what’s the deal with novelty acts getting signed by record labels?
Cardi B might be hot to trot but let us not forget One Pound Fish man.
An internationally successful rapper is sat on a sofa, flanked by two of his producers. He's wearing a Louis Vuitton cap, Comme des Garçons tee, and appears to have a wad of cash fanned out across his lap. He's musing on his life before music. "I used to be bad, bro," he says to the camera, gravely. "Like, I used to be in the streets drunk." It's a picture that would make perfect sense – if the artist in question weren't twelve years old.
Matt Ox has over 150,000 Instagram followers, thanks to his breakthrough song Overwhelming. The video shows Matt and his friends eating snacks, doing wheelies on their BMXs, and, most memorably of all, fidget spinning in slow motion. It quickly went viral – at the time of writing it has almost 15 million views. Ox has all the hallmarks of a one-viral-hit wonder – but at the end of last month, it was announced that Ox has signed a major record deal with Warner Music.
The news came just one week after Atlantic Records signed another teen from a viral meme: Danielle Bregoli, also known as the "Cash Me Ousside" girl after a clip of her on The Dr. Phil Show went viral (in it, she appears to threaten to fight the audience outside the studio, saying, "Cash me ousside how bow dah?"). After selling merch and appearing in Kodak Black's video for Everything 1K earlier this year, Bregoli started fronting music of her own. Now, she has a new alias: Bhad Bhabie, the name under which she's released singles These Heaux and Hi Bich. In the same week she signed to Atlantic, Kurupt FM, which started life as a fictional, parody rap collective from the show People Just Do Nothing, signed to XL Records.
Viral video stars gaining record contracts are a tale as old as the internet – from One Pound Fish man (who also signed with Warner) to Psy (Scooter Braun's Schoolboy Records) to Rebecca Black (DB Entertainment). But there's something different about the current wave of new novelty acts.
When hip-hop site DJ Booth wrote up Matt Ox's new record deal as a cynical cash-grab on the part of Warner Music (comparing him to Bregoli), Finesse, co-owner of Ox's management/production company Working on Dying, responded. "Don't group him with Danielle Brigoli," he insisted. "Matt has been making music way longer, y'all just took notice. At what point do we allow the kids in the game and give them time to actually develop into artists?" Basically, take Matt seriously – he's the real deal. It's not surprising that his colleagues would make such statements – but what is surprising is he seems to be being treated as such. Noisey have released a 15-minute documentary detailing Ox's rise.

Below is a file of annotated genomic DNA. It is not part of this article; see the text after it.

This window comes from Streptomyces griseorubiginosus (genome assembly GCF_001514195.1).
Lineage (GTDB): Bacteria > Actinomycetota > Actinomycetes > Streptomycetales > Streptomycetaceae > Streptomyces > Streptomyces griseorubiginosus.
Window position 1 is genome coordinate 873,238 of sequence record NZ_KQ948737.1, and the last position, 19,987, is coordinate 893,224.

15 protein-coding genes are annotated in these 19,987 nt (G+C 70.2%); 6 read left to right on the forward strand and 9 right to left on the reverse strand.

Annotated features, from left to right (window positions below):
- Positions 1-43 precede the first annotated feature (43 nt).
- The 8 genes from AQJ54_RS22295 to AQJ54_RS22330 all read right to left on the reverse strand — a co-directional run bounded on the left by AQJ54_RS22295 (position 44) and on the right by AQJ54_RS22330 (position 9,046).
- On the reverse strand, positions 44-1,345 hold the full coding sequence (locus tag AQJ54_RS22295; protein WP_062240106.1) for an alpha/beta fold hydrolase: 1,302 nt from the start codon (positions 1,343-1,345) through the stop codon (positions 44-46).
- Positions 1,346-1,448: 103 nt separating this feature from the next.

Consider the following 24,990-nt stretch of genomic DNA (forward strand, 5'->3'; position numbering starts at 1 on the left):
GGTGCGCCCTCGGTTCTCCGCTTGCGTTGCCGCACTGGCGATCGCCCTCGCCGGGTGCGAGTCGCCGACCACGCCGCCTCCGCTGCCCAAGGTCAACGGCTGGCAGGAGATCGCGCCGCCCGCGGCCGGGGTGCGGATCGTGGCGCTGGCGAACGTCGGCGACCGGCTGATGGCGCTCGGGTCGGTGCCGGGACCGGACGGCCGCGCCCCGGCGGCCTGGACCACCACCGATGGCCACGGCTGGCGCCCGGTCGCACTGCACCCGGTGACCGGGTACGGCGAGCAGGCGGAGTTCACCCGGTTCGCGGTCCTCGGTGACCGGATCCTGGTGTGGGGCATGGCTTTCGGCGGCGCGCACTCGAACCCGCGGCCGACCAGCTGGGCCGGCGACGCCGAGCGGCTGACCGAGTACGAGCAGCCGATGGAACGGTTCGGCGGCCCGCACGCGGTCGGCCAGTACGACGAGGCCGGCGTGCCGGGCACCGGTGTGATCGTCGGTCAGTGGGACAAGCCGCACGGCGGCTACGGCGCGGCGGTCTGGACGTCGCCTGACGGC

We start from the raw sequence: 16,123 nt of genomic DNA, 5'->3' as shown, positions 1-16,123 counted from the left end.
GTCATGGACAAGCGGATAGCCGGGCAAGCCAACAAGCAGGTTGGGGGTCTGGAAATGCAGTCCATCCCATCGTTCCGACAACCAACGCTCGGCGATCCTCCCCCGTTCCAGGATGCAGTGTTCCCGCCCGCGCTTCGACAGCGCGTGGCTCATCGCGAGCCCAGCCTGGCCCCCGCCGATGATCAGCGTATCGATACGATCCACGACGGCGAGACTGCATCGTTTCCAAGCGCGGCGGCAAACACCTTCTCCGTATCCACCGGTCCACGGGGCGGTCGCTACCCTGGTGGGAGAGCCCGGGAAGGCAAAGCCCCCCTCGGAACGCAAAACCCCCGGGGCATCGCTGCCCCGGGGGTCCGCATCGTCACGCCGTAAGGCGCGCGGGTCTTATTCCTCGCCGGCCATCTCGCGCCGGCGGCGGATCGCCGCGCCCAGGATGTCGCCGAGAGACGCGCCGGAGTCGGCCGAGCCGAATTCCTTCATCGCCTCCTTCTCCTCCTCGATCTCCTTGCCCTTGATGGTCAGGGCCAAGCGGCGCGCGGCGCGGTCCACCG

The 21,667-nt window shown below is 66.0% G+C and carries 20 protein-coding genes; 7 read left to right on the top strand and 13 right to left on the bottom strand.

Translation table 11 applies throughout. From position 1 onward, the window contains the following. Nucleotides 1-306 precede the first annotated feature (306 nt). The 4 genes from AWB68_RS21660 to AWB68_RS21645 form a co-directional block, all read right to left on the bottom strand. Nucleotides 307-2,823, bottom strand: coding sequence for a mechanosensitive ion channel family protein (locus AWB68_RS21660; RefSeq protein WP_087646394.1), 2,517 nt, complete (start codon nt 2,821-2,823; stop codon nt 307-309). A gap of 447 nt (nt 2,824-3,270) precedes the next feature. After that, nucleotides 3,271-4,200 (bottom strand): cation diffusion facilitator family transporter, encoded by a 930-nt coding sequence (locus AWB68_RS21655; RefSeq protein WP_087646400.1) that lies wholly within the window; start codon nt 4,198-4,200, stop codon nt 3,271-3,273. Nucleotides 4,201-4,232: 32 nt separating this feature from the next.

But despite Finesse's protests, Brigoli, too, has been treated with a respect not usually given to 14-year-old girls who attempt turn their 15 minutes into a rap career. She's been the subject of a sharp, 2,000 word essay on Buzzfeed's cultural criticism vertical Reader. Internationally respected culture magazine The Fader wrote up Brigoli's second single with the headline, "The Cash Me Outside Girl Is Actually Good At Rapping" and the subhead "Welcome to the Bhquad." Only Kurupt FM seem to be treated like a joke: and they were, quite literally, a joke to begin with.
There are parallels here with the signing of Cardi B. An internet star who rose to fame thanks to her straight-talking Instagram videos oozing empowered attitude, Cardi also signed to Atlantic earlier this year. While some saw her as a novelty act, Cardi was legitimised by respected publications like The Fader. Last week, her song Bodak Yellow pushed Taylor Swift off the top spot of the US's Billboard 100 – making Cardi the first female rapper with no featured artists to hold the spot since Lauryn Hill in 1998.
Of course, the key difference is that that Brigoli, and Ox, are both very, very young. Yes, they may not be receiving the same treatment they might have done had their music been released a few years earlier – the media landscape seems to have moved on from the malicious sneering directed at Rebecca Black, or even a young Justin Bieber, to recognise that big artists can emerge from the most unlikely places. But the music industry doesn't exactly have a great history when it comes to signing children.
Jojo was 12 when she signed with Blackground Records and released her hit song Leave in 2004. Problems soon followed. "People started talking to me about my weight," she told Lenny in 2016. "They'd tell me I'd have to 'look right' to sell this music, that if I was going to have a sexier song, I needed to 'wear more provocative clothing.'" Where did these comments come from? "It all stemmed from the record label and trickled down from there." Jojo sued Blackground after years of disputes back in 2013. The pressures of an increasing audience can also be incredibly difficult to deal with: as Rebecca Black told Buzzfeed in 2015, "It would be great if I could eliminate some of the backlash and hate and dealing with death threats at the age of 14."
If this new wave of kids with viral hits and big record deals tells us anything, it's that we've reached a point in music history where audiences have become more open-minded about different routes to success – the word "viral" is no longer synonymous with "terrible", and there seems to be a general move away from demonising children who gain absurd levels of fame extremely quickly. But as consumer tastes evolve, are the machinations of the music industry staying the same? Even if we enjoy the music, there's still something potentially uncomfortable about the way very young – and potentially vulnerable – children are snapped up and spat out by enormous record labels for their ability to make a quick buck.